Welcome to our travel blog. We are Tabitha and Nic. In 2011 we 'retired' in our early 40s and set off to travel the world. We spent our first year in South America and have been lucky enough to make two trips to Antarctica.
Our blog is a record of our travels, thoughts and experiences. It is not a guide book, but we do include some tips and information, so we hope that you may find it useful if you are planning to visit somewhere we have been. Or you may just find it interesting as a bit of armchair travel.
Wednesday, February 18, 2015
For our free day in Kunming, we decided to eschew the museum's and temple, and instead talk a walk into the city and check out a few of the other sights. We only set off late in the morning, so decided to stop for lunch quite early on. We picked somewhere with a cheat's English translation of the menu and pictures of the food - not something we usually do, but when you are as difficult with food as I am, and you can't even hazard a guess at what the characters mean we feel more relaxed about it. So we happily chose a couple of dishes, only to be met with a torrent of Chinese that we had no hope of understanding. I think the lady was concerned that we were ordering one small dish and one larger dish, but she let us get on with it and we were quite happy.
We were less content with our attempt to order a couple of beers; the woman serving us understood my request for two beers (er pijiu) OK, but then she brought over a menu from which I assumed I was supposed to choose from the five beers listed in Chinese characters. I randomly picked a couple, and she then let loose with a further torrent of Chinese, which I assume was an explanation of what those two beers were. None the wiser, and by now needing a beer more than ever, I confirmed the selection. We ended up with a German wheat beer, which was fine but not what we were aiming for, and a Heineken, which was something of a disappointment!
Suitably refreshed, we continued to Government Square, only to find it boarded up for building works. Then we stopped in at the tea place that we had seen recommended. This was where we made our first of what will probably be many faux pas. We thought we could buy a cup of tea here. So we went in and indicated as best we could that this was what we wanted. We were ushered to a table and asked to choose a tea, so we figured we were doing OK.
The process was, as expected, long and involved. She opened a sachet of furled tea leaves and poured the contents into a bowl which was then given to us to inspect. In the meantime, she warmed up a handleless glass cup that had saucer and a lid. Then some of these tiny little balls of rolled up tea leaves were placed into that cup and hot water poured onto them. After a few moments, she used the lid to strain the contents into a sieve on top of a small jug. Then the tea was poured into the tiny drinking cups. But that presumably just to warm everything up, as it was all discarded. A second brew and pouring was done, and then finally we got our Oolong tea. It was nice enough.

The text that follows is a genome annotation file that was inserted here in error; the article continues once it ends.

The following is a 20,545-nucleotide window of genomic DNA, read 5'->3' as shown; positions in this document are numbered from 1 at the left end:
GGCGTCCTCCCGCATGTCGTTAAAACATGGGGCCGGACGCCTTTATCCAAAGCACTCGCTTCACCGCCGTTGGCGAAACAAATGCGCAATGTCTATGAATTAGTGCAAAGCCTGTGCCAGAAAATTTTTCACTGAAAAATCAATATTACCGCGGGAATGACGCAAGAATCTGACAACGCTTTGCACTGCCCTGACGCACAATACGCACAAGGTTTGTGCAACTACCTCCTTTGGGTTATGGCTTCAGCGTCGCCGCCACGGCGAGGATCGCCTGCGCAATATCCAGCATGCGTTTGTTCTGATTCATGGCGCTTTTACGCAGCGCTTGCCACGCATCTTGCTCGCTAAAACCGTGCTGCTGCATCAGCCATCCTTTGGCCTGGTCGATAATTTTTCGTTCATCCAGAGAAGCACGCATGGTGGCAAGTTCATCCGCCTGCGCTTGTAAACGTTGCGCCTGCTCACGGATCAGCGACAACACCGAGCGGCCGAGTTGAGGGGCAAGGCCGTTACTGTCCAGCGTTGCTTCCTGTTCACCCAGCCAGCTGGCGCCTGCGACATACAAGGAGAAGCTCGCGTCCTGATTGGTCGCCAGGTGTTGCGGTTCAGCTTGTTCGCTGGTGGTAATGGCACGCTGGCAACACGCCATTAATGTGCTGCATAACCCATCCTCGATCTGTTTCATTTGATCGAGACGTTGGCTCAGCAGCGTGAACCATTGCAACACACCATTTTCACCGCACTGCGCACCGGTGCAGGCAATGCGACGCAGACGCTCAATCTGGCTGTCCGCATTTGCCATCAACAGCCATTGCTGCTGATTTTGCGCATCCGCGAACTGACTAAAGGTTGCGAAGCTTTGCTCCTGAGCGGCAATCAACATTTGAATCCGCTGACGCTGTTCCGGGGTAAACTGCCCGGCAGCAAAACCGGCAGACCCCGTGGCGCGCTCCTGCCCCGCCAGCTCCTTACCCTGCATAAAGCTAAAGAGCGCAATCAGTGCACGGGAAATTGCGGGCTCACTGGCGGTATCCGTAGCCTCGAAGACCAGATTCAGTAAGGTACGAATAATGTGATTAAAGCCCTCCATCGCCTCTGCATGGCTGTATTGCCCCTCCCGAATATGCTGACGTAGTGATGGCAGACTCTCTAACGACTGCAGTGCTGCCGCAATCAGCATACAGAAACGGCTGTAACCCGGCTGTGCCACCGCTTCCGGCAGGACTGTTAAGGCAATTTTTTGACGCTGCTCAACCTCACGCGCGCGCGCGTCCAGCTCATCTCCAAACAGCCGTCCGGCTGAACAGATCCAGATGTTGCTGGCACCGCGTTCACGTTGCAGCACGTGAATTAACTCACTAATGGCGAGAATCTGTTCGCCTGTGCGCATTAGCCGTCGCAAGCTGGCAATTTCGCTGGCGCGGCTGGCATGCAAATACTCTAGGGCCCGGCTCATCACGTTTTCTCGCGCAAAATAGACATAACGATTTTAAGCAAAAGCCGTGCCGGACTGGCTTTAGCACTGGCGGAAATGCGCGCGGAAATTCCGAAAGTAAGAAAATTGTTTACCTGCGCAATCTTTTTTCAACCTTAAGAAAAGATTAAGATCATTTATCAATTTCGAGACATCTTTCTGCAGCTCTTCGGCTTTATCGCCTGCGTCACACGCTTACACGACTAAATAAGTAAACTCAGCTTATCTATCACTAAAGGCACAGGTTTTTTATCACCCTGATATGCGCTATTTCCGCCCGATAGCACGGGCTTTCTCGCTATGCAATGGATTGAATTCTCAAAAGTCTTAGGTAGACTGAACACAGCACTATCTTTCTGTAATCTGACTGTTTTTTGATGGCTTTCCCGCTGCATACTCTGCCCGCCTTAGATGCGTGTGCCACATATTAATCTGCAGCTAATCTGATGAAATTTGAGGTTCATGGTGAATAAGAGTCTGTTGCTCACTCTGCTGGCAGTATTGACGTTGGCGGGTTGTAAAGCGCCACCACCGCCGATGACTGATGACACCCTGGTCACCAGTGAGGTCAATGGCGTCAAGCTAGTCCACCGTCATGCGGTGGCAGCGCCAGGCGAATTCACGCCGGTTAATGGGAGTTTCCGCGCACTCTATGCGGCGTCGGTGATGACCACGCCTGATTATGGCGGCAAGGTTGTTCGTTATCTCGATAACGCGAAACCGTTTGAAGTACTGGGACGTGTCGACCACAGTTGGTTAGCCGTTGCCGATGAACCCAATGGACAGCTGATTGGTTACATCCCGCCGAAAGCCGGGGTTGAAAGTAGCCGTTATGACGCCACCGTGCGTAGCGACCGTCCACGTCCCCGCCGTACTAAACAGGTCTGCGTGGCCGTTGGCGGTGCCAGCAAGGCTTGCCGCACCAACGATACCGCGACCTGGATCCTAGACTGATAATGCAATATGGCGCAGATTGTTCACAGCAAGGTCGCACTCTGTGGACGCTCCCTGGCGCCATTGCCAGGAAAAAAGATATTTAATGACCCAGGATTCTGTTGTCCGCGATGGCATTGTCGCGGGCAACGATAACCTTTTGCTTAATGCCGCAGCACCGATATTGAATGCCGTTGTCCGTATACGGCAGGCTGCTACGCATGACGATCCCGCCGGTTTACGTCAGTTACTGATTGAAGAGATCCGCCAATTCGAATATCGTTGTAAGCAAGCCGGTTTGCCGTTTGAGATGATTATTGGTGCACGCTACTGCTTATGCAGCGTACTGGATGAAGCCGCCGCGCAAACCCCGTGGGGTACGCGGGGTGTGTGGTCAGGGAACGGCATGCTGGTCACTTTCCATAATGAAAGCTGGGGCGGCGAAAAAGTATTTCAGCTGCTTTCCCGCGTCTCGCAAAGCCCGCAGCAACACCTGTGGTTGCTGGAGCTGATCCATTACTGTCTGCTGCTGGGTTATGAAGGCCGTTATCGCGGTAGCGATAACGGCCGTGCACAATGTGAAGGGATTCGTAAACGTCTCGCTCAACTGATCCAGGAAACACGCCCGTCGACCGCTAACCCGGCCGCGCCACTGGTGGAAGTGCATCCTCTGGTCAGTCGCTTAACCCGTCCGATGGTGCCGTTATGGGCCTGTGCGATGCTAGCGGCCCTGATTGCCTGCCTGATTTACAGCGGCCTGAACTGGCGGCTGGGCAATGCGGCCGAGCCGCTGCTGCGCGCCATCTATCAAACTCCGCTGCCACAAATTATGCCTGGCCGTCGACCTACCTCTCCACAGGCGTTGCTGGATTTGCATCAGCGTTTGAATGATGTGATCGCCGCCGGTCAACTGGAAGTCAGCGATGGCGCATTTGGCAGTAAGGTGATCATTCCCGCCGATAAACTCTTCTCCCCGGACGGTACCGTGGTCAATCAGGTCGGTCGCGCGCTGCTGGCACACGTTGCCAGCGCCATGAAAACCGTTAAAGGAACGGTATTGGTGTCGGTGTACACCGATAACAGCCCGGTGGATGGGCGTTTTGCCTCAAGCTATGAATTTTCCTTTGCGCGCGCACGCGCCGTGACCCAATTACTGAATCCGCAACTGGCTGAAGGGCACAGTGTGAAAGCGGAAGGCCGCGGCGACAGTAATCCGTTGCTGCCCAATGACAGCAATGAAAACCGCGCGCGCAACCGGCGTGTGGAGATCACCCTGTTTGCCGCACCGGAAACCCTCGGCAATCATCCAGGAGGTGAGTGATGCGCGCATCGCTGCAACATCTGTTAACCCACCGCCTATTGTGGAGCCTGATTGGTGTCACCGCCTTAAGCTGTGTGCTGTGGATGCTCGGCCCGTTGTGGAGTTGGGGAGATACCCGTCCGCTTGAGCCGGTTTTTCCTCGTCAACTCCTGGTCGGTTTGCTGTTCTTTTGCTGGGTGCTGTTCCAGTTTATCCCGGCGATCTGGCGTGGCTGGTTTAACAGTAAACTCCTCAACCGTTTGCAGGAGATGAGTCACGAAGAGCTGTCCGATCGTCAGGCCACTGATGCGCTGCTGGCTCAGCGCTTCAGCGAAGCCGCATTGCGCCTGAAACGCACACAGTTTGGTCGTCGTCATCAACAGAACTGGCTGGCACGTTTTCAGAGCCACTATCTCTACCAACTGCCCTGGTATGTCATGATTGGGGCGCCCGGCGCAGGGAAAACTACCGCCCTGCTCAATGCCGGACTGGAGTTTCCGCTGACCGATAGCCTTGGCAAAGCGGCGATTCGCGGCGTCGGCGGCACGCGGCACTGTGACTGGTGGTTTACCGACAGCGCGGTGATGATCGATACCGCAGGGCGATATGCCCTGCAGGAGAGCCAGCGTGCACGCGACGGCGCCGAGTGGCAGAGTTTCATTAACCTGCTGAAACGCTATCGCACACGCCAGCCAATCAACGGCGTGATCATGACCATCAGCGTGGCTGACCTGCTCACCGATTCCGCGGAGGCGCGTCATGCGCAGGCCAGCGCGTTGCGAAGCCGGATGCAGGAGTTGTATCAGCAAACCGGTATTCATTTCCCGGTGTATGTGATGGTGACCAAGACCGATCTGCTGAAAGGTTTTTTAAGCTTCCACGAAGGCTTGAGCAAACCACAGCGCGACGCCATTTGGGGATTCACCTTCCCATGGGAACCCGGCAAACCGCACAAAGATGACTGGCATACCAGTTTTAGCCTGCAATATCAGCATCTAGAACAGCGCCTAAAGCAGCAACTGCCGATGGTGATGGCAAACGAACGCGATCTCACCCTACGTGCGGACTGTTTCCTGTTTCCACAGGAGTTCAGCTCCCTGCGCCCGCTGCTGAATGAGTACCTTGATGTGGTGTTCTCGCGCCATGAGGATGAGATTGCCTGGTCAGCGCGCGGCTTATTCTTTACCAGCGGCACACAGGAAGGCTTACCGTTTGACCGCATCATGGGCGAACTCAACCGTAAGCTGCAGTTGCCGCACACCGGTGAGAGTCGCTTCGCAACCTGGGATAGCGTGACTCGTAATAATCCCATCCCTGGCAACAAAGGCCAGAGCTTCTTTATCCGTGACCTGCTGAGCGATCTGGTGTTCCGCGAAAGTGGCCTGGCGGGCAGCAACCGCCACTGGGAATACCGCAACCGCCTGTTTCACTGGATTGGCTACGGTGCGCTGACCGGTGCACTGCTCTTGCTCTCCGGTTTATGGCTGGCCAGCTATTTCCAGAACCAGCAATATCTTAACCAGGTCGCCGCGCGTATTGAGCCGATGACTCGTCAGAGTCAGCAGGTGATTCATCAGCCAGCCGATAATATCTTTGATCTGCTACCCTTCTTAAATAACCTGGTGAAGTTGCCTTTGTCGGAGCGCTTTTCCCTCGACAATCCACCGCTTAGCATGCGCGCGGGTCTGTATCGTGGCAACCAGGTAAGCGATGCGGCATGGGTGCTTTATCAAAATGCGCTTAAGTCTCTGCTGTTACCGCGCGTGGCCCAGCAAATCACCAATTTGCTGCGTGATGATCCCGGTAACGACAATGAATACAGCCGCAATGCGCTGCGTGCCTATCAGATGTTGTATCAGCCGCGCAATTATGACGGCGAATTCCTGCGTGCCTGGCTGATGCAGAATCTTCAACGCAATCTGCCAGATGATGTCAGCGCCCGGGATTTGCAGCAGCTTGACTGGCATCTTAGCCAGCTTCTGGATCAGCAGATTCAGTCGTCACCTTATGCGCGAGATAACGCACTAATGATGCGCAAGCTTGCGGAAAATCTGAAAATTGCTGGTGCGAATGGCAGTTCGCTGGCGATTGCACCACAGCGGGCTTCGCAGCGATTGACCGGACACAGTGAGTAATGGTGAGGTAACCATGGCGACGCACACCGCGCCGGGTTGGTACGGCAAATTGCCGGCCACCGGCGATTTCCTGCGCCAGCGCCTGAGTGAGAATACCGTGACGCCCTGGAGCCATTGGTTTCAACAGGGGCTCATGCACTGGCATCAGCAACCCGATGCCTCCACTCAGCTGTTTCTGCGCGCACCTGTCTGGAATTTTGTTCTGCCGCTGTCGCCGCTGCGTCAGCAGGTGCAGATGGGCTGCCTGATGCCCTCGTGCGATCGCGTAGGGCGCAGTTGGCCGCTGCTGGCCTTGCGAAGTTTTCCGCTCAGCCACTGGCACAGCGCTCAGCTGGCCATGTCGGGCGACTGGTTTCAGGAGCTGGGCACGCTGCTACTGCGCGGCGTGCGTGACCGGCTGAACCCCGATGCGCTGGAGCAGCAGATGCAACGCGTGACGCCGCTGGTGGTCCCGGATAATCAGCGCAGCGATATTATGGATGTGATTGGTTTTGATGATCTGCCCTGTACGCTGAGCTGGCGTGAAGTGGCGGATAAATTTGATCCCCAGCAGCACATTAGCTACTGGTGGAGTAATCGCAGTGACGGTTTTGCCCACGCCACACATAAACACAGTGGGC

We had a few cups and then indicated we were done and went to pay. It was now that we discovered our mistake. This wasn't actually a place where you were supposed to drink tea, just to try before you buy. We didn't want to buy, especially as we simply can't carry extra stuff around with us. We did still try to pay for our drink but were not allowed to. Oops. They were incredibly polite to us, but I suspect they muttered something about stupid foreigners under their breath after we left.
The rest of our sightseeing was much simpler. A wander through the shopping area - no sign of communism here - and around the flower market was interesting. And surprisingly we were not once called upon to buy something. It seems that western tourists are relatively few here, whereas there are plenty of the newly wealthy Chinese middle class visiting, and they are much easier pickings for making a sale.
We also took a look one of the two 9th century pagodas. Pagodas were apparently built to ward off dragons and the destructive storms that they would send to the city, so the 13 storey tower has roosters, the enemy of the dragon, on top of all four corners. Today the pagodas are in a poor state of repair, but they still look impressive, and this one is a meeting place for locals who come to play mahjong or cards, or in one case, simply to sew a pair of slippers.
Tonight was a group meal, so we had the benefit of our Chinese guide to help us order. Much simpler.